(14)  The competent authority should transmit the removal order directly to the addressee and contact point of contact of the hosting service provider and where the hosting service provider’s main establishment is in another Member State, to the competent authority of that Member State by any electronic means capable of producing a written record under conditions that allow the service provider to establish authenticity, including the accuracy of the date and the time of sending and receipt of the order, such as by secured email and platforms or other secured channels, including those made available by the service provider, in line with the rules protecting personal data. This requirement may notably be met by the use of qualified electronic registered delivery services as provided for by Regulation (EU) No 910/2014 of the European Parliament and of the Council(8). [Am. 17]

(15)  Referrals by the competent authorities or Europol constitute an effective and swift means of making hosting service providers aware of specific content on their services. This mechanism of alerting hosting service providers to information that may be considered terrorist content, for the provider’s voluntary consideration of the compatibility its own terms and conditions, should remain available in addition to removal orders. It is important that hosting service providers assess such referrals as a matter of priority and provide swift feedback about action taken. The ultimate decision about whether or not to remove the content because it is not compatible with their terms and conditions remains with the hosting service provider. In implementing this Regulation related to referrals, Europol’s mandate as laid down in Regulation (EU) 2016/794(9) remains unaffected. [Am. 18]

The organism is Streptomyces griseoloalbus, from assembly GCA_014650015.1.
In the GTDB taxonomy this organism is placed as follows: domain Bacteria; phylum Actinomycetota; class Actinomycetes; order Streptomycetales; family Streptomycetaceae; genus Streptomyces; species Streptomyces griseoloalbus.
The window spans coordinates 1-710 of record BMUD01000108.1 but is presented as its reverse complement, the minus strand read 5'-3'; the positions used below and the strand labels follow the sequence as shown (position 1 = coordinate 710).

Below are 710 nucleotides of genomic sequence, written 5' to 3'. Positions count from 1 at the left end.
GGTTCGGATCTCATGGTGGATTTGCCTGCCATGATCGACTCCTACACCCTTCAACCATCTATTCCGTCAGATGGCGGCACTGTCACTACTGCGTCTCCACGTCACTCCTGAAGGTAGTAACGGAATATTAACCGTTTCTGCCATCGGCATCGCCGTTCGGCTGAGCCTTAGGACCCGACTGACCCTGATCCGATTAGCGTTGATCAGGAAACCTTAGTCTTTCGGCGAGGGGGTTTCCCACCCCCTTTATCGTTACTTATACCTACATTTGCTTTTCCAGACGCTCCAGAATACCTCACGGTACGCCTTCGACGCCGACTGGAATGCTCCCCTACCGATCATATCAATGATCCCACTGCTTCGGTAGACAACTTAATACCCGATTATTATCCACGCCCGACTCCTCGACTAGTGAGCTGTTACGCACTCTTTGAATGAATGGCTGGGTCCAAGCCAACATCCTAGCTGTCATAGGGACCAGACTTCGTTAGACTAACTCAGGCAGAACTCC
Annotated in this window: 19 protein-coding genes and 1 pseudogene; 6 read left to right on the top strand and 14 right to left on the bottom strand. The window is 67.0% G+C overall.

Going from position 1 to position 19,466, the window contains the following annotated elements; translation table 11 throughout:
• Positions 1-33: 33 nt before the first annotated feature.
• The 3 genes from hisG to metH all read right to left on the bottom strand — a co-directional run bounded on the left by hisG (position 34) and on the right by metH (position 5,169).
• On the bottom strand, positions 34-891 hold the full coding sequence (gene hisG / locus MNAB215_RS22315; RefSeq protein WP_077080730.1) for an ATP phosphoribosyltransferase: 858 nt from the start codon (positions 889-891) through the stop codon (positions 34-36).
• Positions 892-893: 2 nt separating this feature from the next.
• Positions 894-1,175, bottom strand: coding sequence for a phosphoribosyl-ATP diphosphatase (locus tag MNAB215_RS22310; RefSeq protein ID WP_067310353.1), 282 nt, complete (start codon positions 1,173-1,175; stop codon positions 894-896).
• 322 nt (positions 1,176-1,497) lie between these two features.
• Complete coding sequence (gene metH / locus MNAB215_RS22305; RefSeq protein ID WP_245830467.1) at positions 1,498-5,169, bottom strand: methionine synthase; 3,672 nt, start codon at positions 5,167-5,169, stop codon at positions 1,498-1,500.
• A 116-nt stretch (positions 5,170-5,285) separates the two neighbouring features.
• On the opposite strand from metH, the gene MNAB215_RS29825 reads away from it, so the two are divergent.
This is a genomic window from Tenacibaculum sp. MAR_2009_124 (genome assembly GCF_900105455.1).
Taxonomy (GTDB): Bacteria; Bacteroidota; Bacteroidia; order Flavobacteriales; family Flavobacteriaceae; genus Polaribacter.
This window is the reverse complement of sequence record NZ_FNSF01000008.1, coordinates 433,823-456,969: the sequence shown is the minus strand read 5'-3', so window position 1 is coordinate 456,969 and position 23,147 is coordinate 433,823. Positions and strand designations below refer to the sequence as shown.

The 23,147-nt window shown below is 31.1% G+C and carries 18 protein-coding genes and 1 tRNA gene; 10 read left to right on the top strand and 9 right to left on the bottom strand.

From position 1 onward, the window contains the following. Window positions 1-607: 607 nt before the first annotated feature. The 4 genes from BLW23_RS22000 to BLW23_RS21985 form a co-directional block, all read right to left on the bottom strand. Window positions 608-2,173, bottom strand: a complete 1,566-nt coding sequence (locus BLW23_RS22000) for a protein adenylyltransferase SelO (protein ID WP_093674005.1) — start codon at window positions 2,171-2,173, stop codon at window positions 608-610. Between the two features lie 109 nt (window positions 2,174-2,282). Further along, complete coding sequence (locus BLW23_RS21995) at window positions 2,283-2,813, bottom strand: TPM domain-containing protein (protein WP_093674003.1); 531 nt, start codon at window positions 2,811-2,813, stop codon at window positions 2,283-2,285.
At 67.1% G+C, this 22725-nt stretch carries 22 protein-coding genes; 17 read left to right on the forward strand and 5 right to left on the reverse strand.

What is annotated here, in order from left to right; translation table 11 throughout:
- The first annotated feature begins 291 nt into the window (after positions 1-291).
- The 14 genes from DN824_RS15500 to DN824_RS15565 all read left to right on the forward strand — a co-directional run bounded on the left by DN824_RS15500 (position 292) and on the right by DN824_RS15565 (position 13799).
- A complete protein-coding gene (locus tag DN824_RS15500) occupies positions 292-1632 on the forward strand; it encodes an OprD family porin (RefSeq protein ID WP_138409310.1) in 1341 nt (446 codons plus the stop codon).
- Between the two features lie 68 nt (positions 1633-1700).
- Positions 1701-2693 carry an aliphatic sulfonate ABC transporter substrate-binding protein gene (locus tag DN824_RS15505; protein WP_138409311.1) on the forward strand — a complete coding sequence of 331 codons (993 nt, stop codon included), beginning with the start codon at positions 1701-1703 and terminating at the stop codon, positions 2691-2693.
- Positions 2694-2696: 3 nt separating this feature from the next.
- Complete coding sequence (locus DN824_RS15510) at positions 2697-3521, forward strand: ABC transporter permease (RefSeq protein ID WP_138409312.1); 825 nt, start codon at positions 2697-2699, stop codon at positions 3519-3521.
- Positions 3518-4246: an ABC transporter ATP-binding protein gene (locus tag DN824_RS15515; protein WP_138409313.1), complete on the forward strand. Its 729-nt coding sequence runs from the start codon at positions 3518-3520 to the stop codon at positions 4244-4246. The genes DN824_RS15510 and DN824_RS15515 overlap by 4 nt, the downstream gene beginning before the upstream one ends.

(16)  Given the scale and speed necessary for effectively identifying and removing terrorist content, proportionate proactive specific measures, including by using automated means in certain cases, are an essential element in tackling terrorist content online. With a view to reducing the accessibility of terrorist content on their services, hosting service providers should assess whether it is appropriate to take proactive specific measures depending on the risks and level of exposure to terrorist content as well as to the effects on the rights of third parties and the public interest of to receive and impart information, in particular where there is a substantial level of exposure to terrorist content and receipt of removal orders. Consequently, hosting service providers should determine what appropriate, targeted, effective and proportionate proactive specific measure should be put in place. This requirement should not imply a general monitoring obligation. Those specific measures may include regular reporting to the competent authorities, increase of human resources dealing with measures to protect the services against public dissemination of terrorist content, and exchange of best practices. In the context of this assessment, the absence of removal orders and referrals addressed to a hosting provider, is an indication of a low level of exposure to terrorist content. [Am. 19]